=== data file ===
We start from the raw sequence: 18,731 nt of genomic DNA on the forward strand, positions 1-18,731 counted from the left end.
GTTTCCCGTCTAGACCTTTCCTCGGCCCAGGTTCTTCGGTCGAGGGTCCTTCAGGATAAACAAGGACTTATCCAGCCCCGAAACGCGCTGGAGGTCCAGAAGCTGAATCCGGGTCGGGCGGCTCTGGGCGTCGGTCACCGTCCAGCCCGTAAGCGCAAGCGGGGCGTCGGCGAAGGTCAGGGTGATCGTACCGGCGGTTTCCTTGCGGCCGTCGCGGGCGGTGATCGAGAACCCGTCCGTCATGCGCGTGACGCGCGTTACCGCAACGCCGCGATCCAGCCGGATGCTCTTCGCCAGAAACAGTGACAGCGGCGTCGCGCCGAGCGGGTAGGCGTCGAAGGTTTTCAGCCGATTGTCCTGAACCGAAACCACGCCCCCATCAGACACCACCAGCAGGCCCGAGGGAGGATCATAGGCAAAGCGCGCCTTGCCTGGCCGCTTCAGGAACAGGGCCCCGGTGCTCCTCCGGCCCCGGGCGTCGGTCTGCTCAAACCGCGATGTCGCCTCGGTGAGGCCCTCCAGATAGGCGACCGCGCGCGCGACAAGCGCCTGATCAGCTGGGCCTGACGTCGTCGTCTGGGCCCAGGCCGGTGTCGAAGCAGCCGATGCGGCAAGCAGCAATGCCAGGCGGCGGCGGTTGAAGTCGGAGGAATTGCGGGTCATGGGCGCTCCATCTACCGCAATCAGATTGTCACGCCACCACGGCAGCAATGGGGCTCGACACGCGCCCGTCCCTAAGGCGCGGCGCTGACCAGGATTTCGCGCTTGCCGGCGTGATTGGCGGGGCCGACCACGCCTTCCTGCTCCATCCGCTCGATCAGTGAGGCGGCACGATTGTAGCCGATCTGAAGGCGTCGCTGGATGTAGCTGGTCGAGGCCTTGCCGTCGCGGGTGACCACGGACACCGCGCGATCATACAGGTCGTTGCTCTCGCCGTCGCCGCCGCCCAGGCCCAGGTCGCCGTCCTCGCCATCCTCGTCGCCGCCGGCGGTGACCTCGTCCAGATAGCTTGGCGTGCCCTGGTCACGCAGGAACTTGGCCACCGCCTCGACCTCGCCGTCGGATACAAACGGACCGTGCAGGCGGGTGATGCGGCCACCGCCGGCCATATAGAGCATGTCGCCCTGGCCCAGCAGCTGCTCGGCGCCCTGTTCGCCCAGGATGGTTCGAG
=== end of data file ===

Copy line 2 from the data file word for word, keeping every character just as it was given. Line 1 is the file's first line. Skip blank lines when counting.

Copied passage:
GTTTCCCGTCTAGACCTTTCCTCGGCCCAGGTTCTTCGGTCGAGGGTCCTTCAGGATAAACAAGGACTTATCCAGCCCCGAAACGCGCTGGAGGTCCAGAAGCTGAATCCGGGTCGGGCGGCTCTGGGCGTCGGTCACCGTCCAGCCCGTAAGCGCAAGCGGGGCGTCGGCGAAGGTCAGGGTGATCGTACCGGCGGTTTCCTTGCGGCCGTCGCGGGCGGTGATCGAGAACCCGTCCGTCATGCGCGTGACGCGCGTTACCGCAACGCCGCGATCCAGCCGGATGCTCTTCGCCAGAAACAGTGACAGCGGCGTCGCGCCGAGCGGGTAGGCGTCGAAGGTTTTCAGCCGATTGTCCTGAACCGAAACCACGCCCCCATCAGACACCACCAGCAGGCCCGAGGGAGGATCATAGGCAAAGCGCGCCTTGCCTGGCCGCTTCAGGAACAGGGCCCCGGTGCTCCTCCGGCCCCGGGCGTCGGTCTGCTCAAACCGCGATGTCGCCTCGGTGAGGCCCTCCAGATAGGCGACCGCGCGCGCGACAAGCGCCTGATCAGCTGGGCCTGACGTCGTCGTCTGGGCCCAGGCCGGTGTCGAAGCAGCCGATGCGGCAAGCAGCAATGCCAGGCGGCGGCGGTTGAAGTCGGAGGAATTGCGGGTCATGGGCGCTCCATCTACCGCAATCAGATTGTCACGCCACCACGGCAGCAATGGGGCTCGACACGCGCCCGTCCCTAAGGCGCGGCGCTGACCAGGATTTCGCGCTTGCCGGCGTGATTGGCGGGGCCGACCACGCCTTCCTGCTCCATCCGCTCGATCAGTGAGGCGGCACGATTGTAGCCGATCTGAAGGCGTCGCTGGATGTAGCTGGTCGAGGCCTTGCCGTCGCGGGTGACCACGGACACCGCGCGATCATACAGGTCGTTGCTCTCGCCGTCGCCGCCGCCCAGGCCCAGGTCGCCGTCCTCGCCATCCTCGTCGCCGCCGGCGGTGACCTCGTCCAGATAGCTTGGCGTGCCCTGGTCACGCAGGAACTTGGCCACCGCCTCGACCTCGCCGTCGGATACAAACGGACCGTGCAGGCGGGTGATGCGGCCACCGCCGGCCATATAGAGCATGTCGCCCTGGCCCAGCAGCTGCTCGGCGCCCTGTTCGCCCAGGATGGTTCGAG